Creative Freedom Through Viral Video Marketing

Posted by: Megan Berberich

Ok Go doesn’t only have great music, but is one of the smartest bands in the business. Ok Go’s video “Here it Goes Again” was one of the first to go viral and is named one of the 50 best videos on Youtube by Time Magazine. For years, Ok Go has released insanely creative videos including creating a Rube Goldberg machine in ‘This Too Shall Pass” and choreographing a dance with dogs for “White Knuckles.” Leader singer Damian Kulash has been marketing his band by making creative videos and letting them spread all across the Internet.

Ok Go and Chevy:

Kulash had big plans for the band’s next video “Needing/Getting”, so big that he didn’t think he would be able to cough up the costs on his own.

Kulash explains to an article for Paste magazine that, “one of his friends working in Chevy’s ad agency had, “heard around the agency that Chevy was looking for outside-the-norm ideas to try to market their new car.”

Kulash jumped on the opportunity and Chevy partnered with the band to create their music video and a minute commercial that aired during the Super Bowl.

This partnership is unique in that the band had full creative freedom to create the video, while in the past the large corporations had all of the input.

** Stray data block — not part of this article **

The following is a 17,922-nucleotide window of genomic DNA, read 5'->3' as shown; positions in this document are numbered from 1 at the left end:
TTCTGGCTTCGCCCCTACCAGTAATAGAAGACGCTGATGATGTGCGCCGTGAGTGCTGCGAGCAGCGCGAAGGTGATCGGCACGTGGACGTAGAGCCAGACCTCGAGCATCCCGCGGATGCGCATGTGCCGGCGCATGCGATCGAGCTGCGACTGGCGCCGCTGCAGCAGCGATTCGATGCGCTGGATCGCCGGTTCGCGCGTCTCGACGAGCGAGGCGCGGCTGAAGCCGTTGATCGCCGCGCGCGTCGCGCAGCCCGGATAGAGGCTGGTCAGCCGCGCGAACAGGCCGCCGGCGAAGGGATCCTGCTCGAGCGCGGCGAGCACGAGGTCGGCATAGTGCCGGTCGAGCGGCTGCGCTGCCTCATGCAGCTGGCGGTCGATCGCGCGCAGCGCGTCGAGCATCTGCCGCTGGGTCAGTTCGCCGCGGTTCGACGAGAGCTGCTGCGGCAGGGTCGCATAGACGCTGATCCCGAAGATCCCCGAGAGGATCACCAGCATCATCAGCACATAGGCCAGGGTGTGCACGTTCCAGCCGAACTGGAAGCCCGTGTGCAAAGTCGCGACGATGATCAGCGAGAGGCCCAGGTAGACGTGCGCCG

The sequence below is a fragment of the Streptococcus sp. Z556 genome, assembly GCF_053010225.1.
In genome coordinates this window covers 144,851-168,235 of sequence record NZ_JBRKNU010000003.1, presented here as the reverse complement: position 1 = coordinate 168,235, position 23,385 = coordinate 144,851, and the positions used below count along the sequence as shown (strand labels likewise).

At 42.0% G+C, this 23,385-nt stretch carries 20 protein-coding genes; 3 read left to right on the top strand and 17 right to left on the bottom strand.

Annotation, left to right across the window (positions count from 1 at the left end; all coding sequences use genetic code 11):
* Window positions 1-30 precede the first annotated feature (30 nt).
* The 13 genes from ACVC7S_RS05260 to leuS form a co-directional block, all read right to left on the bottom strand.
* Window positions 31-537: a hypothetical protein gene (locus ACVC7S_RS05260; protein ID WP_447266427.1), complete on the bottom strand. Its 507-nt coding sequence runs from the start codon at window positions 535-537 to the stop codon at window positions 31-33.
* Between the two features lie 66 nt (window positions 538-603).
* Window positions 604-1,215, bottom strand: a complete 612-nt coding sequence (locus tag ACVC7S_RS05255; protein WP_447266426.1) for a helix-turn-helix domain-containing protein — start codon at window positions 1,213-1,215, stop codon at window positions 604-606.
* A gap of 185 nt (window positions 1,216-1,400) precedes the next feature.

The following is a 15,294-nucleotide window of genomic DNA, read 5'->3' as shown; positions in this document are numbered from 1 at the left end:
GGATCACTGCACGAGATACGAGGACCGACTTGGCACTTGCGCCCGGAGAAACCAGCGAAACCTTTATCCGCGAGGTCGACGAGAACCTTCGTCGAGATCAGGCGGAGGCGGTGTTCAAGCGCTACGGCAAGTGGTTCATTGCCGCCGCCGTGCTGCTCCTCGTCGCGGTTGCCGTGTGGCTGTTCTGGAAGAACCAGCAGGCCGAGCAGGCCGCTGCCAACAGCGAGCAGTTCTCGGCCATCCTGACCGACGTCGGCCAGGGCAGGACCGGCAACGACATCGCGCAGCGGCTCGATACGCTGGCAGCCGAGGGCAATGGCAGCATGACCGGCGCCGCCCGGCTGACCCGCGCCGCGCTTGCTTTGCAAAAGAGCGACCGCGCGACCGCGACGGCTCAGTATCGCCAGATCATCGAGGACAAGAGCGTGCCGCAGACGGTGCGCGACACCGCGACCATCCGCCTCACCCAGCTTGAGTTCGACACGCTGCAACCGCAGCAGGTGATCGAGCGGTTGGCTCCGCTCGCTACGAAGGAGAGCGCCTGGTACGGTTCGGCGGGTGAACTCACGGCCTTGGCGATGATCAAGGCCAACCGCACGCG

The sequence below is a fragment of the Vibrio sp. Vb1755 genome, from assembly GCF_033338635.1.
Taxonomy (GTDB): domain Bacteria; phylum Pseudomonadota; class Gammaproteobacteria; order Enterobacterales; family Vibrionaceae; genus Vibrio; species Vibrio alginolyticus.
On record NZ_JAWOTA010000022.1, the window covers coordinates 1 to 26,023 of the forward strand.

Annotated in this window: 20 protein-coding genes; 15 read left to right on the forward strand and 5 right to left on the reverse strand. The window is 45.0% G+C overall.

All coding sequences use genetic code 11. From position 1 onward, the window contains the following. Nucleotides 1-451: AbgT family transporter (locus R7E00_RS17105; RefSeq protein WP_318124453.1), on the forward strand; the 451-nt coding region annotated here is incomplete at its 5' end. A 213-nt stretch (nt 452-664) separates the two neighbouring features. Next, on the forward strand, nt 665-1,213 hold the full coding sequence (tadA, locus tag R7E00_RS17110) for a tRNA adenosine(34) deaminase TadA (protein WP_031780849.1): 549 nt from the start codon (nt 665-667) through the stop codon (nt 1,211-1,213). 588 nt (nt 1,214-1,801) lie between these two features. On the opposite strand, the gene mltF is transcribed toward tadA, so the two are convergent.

Video Marketing is the Future:

Jeremy Scott from REELSO, a viral video marketing website, sees this sponsorship as a positive step towards many more future endeavors to come.

“In the coming years, we’re going to see more and more of this sort of thing from major brands like Chevy. They’ll go out and find some really creative musicians, artists, animators, or whatever… and throw some money at them to do something big and amazing–sponsored by Chevy, of course–and everyone will win.”

  • Do you see this viral marketing strategy being a positive move for both the music and marketing industries?
  • What may be some negative outcomes?
  • Have you seen any other instances of this similar band/company sponsorship?
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2 responses to “Creative Freedom Through Viral Video Marketing

  1. I think this is a really interesting new way to look at advertising. Writing and advertising have been pared for centuries and there has been a continuous ongoing debate about the ratio of advertisements to editorial. But now, music and video are going to have to fight the same war. I think that advertising can cloud the pure creativity of music and other outlets, but I don’t think that we will lose purely creative work, either. It will be a balance, just like in newspapers and magazines.

  2. I agree that a balance must be maintained. If musicians and companies can build relationships than this new sponsorship idea can really take off.

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